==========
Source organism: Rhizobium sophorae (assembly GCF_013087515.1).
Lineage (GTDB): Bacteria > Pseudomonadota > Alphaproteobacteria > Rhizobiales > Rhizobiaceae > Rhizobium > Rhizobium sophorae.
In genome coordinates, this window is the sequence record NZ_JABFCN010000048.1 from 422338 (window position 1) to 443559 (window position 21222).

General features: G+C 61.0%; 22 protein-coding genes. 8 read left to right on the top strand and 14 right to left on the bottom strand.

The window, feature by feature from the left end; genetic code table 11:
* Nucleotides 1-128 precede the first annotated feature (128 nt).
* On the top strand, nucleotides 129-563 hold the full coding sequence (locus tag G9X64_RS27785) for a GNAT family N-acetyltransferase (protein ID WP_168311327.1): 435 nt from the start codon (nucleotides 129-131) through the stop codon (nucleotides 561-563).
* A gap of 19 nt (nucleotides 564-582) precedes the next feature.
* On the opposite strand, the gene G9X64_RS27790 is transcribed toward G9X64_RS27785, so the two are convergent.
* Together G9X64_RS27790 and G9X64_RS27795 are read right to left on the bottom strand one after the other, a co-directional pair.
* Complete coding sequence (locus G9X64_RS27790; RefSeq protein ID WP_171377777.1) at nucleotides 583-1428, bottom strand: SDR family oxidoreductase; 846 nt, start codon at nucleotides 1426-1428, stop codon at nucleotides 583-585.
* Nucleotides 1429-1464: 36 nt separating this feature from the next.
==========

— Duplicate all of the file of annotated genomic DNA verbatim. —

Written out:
Source organism: Rhizobium sophorae (assembly GCF_013087515.1).
Lineage (GTDB): Bacteria > Pseudomonadota > Alphaproteobacteria > Rhizobiales > Rhizobiaceae > Rhizobium > Rhizobium sophorae.
In genome coordinates, this window is the sequence record NZ_JABFCN010000048.1 from 422338 (window position 1) to 443559 (window position 21222).

General features: G+C 61.0%; 22 protein-coding genes. 8 read left to right on the top strand and 14 right to left on the bottom strand.

The window, feature by feature from the left end; genetic code table 11:
* Nucleotides 1-128 precede the first annotated feature (128 nt).
* On the top strand, nucleotides 129-563 hold the full coding sequence (locus tag G9X64_RS27785) for a GNAT family N-acetyltransferase (protein ID WP_168311327.1): 435 nt from the start codon (nucleotides 129-131) through the stop codon (nucleotides 561-563).
* A gap of 19 nt (nucleotides 564-582) precedes the next feature.
* On the opposite strand, the gene G9X64_RS27790 is transcribed toward G9X64_RS27785, so the two are convergent.
* Together G9X64_RS27790 and G9X64_RS27795 are read right to left on the bottom strand one after the other, a co-directional pair.
* Complete coding sequence (locus G9X64_RS27790; RefSeq protein ID WP_171377777.1) at nucleotides 583-1428, bottom strand: SDR family oxidoreductase; 846 nt, start codon at nucleotides 1426-1428, stop codon at nucleotides 583-585.
* Nucleotides 1429-1464: 36 nt separating this feature from the next.